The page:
- Patrick Maflin
You have to give the IRD there dues they are clearly trying to remove any grey areas from there residency laws so that there is working model that is both clear and understandable.
The IRD recently released a further Interpretation Statement on Tax Residence (IS 16/03) in September which updated and replaced IS 14/01.
Alongside its release the Commissioner also provided her operational position, which noted that:
“….as a result of the Commissioner’s updated position, there may be some situations in which the application of IS 16/03 gives a different result from the application of the Interpretation Statement it replaces – IS 14/01. As the legal analysis in IS 16/03 represents the correct view of the law, taxpayers can ask Inland Revenue to apply the analysis contained in IS 16/03 to tax positions taken in earlier years. The Commissioner will consider such requests on a case by case basis."
As a general statement 16/01 is more favourable to taxpayers, so having the ability to request its application to earlier years is good news.
Permanent Place of Abode
An individual will be considered resident under this rule if they have a permanent place of abode available to them in New Zealand.
An abode can be a lasting or enduring place where they usually live.
It addition it can also be a place in which they can live or dwell when required, in locality with which they have a durable connection.
This rule takes precedence over the 183 day rule so, in theory, travellers could be deemed to be resident well past the 183 days where a PPA exists.
For New Zealand yacht crew a critical determinant on residency continues to be the existence (or absence) of a “permanent place of abode” being “a place where a taxpayer resides from time to time even if they spend periods of time overseas” (CIR v Diamond  NZCA 613.
The 183 Rule
You will be deemed a resident for tax purposes if you have spent more than 183 days in New Zealand in a 12-month period.
An individual will then be considered tax resident from the first of the 183 days.
It is important to note that once you are considered resident by this rule you remain resident until you fulfill the 325 rule.
The 325 Rule
The 183 rule will apply until you can demonstrate that you have been out of New Zealand for 325 days in any 12-month period and you do not have a permanent place of abode in New Zealand.
The 325 days do not have to be consecutive but they must be within the same 12-month period.
Note that both the 183 and 325 day rules apply within 'rolling' 365 day years, and not either fiscal or calendar years.
Furthermore days of arrival and departure are counted as 'resident' days.
If you feel that any of the above rules may apply to your situation you must then consider the following ties:
Presence in New Zealand
How much time do you spend in New Zealand? Are you there for continuous periods or are you there intermittently?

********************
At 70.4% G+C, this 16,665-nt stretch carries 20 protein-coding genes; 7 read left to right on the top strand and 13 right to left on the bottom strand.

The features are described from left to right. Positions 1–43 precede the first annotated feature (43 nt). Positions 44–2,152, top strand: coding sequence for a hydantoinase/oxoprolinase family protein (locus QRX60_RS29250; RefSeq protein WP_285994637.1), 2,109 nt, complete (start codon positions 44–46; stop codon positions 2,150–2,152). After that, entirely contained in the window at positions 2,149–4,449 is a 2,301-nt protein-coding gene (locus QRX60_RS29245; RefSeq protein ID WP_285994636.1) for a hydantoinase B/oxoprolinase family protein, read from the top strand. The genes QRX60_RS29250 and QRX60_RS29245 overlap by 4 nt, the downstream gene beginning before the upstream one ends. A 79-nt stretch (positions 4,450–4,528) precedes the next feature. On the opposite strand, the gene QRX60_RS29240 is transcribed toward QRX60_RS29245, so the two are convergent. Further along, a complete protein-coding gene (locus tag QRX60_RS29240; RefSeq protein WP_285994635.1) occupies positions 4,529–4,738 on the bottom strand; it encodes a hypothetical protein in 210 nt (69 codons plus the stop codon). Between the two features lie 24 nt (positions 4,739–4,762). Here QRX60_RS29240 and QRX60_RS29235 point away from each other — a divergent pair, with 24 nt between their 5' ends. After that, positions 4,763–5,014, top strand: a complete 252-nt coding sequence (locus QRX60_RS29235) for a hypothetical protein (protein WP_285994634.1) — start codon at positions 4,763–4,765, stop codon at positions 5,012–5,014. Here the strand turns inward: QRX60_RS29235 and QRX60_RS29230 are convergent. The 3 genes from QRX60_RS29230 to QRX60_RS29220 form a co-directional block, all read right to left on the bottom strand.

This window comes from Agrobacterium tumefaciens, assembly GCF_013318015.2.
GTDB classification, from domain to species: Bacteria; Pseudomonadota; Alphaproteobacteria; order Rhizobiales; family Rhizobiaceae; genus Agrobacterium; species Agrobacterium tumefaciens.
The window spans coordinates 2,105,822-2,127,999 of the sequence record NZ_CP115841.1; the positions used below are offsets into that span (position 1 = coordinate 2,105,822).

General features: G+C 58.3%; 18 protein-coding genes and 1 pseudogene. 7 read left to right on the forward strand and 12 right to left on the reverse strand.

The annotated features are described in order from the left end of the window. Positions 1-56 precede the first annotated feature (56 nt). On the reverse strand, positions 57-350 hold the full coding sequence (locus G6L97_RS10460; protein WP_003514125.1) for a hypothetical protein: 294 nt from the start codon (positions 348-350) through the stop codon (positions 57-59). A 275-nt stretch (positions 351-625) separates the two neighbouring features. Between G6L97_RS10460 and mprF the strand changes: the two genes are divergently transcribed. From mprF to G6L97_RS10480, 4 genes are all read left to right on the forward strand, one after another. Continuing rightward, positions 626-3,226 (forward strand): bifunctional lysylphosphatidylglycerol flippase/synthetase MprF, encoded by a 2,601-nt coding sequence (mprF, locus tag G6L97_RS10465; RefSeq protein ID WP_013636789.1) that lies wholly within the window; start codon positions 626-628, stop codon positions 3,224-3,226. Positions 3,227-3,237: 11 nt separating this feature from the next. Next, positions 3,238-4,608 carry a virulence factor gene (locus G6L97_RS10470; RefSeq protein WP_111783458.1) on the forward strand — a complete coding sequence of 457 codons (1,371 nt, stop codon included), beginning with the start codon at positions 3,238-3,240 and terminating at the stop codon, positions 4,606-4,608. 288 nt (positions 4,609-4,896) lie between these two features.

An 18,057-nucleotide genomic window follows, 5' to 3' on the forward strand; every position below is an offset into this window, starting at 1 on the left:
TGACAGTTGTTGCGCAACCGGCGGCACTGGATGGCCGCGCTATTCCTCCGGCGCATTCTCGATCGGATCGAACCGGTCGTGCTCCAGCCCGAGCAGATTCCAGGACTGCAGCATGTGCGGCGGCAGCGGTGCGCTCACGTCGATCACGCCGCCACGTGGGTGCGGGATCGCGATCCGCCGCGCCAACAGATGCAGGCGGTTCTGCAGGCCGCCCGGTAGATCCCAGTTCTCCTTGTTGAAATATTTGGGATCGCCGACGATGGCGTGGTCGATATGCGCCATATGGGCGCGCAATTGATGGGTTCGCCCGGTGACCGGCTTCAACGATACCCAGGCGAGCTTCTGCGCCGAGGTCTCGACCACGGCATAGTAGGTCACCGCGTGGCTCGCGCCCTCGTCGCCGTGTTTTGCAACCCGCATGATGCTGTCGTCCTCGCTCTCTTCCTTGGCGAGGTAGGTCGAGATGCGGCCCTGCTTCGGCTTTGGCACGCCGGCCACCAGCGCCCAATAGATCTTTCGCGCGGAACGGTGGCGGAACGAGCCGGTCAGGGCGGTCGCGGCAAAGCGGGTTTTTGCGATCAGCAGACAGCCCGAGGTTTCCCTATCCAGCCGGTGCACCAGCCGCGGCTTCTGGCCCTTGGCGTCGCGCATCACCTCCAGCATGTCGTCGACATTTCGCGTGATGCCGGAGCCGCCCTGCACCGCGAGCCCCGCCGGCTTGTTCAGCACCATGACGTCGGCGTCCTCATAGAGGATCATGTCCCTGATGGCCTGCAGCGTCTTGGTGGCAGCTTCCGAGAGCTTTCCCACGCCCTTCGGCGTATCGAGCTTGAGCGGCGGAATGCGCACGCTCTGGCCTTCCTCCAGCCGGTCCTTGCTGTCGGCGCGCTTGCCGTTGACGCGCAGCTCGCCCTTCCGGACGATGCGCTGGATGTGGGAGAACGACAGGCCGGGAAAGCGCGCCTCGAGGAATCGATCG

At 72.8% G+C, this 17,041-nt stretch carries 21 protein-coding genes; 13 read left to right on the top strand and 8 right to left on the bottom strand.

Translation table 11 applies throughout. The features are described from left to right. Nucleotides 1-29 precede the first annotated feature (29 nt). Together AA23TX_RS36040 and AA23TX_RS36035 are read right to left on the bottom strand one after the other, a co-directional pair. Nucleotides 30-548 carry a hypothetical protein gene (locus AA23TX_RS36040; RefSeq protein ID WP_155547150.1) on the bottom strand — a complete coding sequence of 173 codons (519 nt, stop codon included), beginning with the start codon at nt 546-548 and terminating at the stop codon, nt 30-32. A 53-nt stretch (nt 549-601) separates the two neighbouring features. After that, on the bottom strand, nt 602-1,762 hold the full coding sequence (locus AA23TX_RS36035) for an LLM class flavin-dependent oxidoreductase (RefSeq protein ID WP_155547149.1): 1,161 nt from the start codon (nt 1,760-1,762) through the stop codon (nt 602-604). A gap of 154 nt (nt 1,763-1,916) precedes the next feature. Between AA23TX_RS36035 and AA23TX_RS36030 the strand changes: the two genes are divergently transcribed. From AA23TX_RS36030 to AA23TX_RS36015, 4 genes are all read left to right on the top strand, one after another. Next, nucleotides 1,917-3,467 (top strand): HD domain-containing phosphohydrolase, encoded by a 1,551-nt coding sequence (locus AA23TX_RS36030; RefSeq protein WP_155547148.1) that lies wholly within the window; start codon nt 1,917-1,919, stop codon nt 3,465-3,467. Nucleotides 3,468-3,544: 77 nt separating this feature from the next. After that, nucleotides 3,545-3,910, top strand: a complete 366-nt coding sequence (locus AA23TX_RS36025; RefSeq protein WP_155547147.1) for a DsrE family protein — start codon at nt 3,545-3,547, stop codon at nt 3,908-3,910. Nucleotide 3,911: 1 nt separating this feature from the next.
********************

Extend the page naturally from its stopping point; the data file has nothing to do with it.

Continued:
If you have accommodation in New Zealand do you own/ lease it or it a family home?
Family and Social Ties
Do your family still live in New Zealand? Do you belong to any New Zealand Clubs or associations?
Do you have bank accounts, credit cards, investments, life insurance or superannuation funds in New Zealand?
Employment or Business Ties
Do you run a business or have employment to return to in New Zealand?
Do you have vehicles, clothing or property in storage in New Zealand?
Do you to intend to come back to New Zealand to live? If you do intend to return when will this be?
Benefits & Pension Payments
Do you receive any welfare benefits, pensions or other payments from New Zealand agencies or organisations?
If you want to break New Zealand tax residency status you must be physically absent from New Zealand for 325 days in a 12-month period as per the 325 Rule.
In addition you must not have a PPA in New Zealand available to you.
If you feel that any of the rules & ties outlined in this article relate to you then careful consideration needs to be given to your residency status.
Residency is a very specialised area of tax law and if you have concerns about your status it is advisable to seek professional advice.
At Marine Accounts we have built our very own residency test to determine this for you.
Speak to Us or Comment!
If you have concerns about your New Zealand residency status how this affects your personal income tax position, we can help review your situation and offer advice. Alternatively, let us know what you think in the comments section below, or get in touch with us.
Please feel free to email us directly using the link below:
Liked this article? Try reading: A Rough Guide to New Zealand Residency Laws
Any advice in this publication is not intended or written by Marine Accounts to be used by a client or entity for the purpose of (i) avoiding penalties that may be imposed on any taxpayer or (ii) promoting, marketing or recommending to another party matters herein.